Papantonio also said that the Deep Horizon well was only permitted to be 18,000-ft. deep, but BP was drilling the well to 25,000-ft. "This screwed up all the permutations on how to deal with this problem," says Papantonio. "The engineers were thinking the well was only at 18,000 ft."It's not clear from Rick's report where Papantonio gets this information. The BP drilling application which we referenced Saturday explicitly mentions a "depth limit" for the exploratory well of "5,328 feet bml," or below the mud line. Perhaps the actual permit was more restrictive. Or, perhaps, something was lost in translation.
In any event, public scrutiny of every promise BP Corp. made to, and permission it received, from the governing Mineral Management Services agency is warranted. This is the same agency, after all, which during the Bush Administration years was having sex and drug parties with employees of the very energy companies they are supposed to regulate. When it comes to MMS, everything it has done bears thorough investigation.
5. Sans Safety Valve.
In the same interview, Outzen reports Papantonio and Bobby Kennedy, Jr. also complained that:
[T]he BP well not only didn’t have the acoustical, emergency valve that could have shut it off, but was also lacking a deep-hole valve that would have also been able to stop the leaking of 5,000 barrels a day into the Gulf of Mexico.This has been more widely reported in the national press as, for example, last week by the Wall Street Journal ["Leaking Oil Well Lacked Safety Device"].
“The acoustical valve is a device required all over the world,” says Papantonio. “In Norway, you can’t drill in the ocean without one.”
6. BP Bares Its Dark Soul.
In a companion article, Outzen also reports Papantonio saying, "BP... 'parachuted' a corporate team into the Gulf Coast area that is offering local fisherman $5,000 to use their boats." The contracts contain fine print that purports to "prevent the fisherman from suing BP."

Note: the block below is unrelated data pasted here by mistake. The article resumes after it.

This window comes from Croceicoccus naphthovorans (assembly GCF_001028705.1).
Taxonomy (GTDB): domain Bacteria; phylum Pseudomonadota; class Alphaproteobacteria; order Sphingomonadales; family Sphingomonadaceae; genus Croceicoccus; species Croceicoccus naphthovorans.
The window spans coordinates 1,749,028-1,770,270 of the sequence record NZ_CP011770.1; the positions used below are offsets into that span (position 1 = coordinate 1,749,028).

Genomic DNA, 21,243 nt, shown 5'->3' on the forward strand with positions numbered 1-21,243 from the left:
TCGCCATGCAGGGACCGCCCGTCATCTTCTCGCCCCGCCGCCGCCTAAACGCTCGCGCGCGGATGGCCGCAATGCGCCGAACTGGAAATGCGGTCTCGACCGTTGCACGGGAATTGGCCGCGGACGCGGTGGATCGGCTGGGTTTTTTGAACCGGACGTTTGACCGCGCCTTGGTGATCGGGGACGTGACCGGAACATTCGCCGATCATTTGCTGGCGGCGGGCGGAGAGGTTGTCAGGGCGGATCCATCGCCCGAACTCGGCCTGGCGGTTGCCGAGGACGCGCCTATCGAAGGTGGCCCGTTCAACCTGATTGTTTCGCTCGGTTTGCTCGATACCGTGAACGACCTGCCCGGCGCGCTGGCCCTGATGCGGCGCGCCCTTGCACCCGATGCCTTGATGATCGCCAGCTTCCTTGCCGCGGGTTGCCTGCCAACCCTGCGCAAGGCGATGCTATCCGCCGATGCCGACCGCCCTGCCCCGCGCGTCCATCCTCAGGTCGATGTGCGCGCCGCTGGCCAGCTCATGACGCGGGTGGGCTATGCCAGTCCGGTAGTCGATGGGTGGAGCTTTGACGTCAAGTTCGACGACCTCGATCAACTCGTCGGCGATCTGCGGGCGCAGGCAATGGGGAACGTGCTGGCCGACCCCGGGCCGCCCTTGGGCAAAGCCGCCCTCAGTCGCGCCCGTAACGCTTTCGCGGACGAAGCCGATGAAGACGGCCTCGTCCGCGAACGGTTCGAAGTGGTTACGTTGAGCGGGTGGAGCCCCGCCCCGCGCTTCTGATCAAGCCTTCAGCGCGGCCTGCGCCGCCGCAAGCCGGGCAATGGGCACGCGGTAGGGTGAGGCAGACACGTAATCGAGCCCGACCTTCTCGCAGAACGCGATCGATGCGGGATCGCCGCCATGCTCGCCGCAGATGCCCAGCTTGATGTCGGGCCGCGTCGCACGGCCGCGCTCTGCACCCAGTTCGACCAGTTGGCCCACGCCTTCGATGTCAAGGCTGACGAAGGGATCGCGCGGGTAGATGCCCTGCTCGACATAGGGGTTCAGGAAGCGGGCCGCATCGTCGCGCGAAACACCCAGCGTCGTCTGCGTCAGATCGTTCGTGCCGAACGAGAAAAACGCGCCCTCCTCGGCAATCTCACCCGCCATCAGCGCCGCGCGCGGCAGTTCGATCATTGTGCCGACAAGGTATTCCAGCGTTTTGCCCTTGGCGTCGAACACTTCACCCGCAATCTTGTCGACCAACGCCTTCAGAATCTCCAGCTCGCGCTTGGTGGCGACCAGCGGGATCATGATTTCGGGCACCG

That ugly display of BP's corporate ethics has been well established in the past twenty-four hours. Last night, the Mobile Register reported
BP had distributed a contract to fishermen it was hiring that waived their right to sue BP and required confidentiality and other items, sparking protests in Louisiana and elsewhere.So, BP is running a "fine print" scam. Alabama Attorney General Troy King "has told representatives of BP that they should stop circulating settlement agreements among coastal Alabamians." A mere spokesman for BP by email told the Mobile Register the company "will not enforce any waivers that have been signed in connection with this activity."
Yeah, right. The fishermen now have word of a PR flack-catcher. That'll stand up in court about as long as the Marx Brothers' "Sanity Clause."
7. Unrepentant Scoundrels.
Über right-wing crazies Bill Kristol, Neil Cavuto, and the entire Fox News team in the wake of the BP Deepwater Horizon disaster think oil companies now should be allowed to drill closer to the Gulf coast. Really, they do.
"I'm a drill, baby, drill person," Kristol says.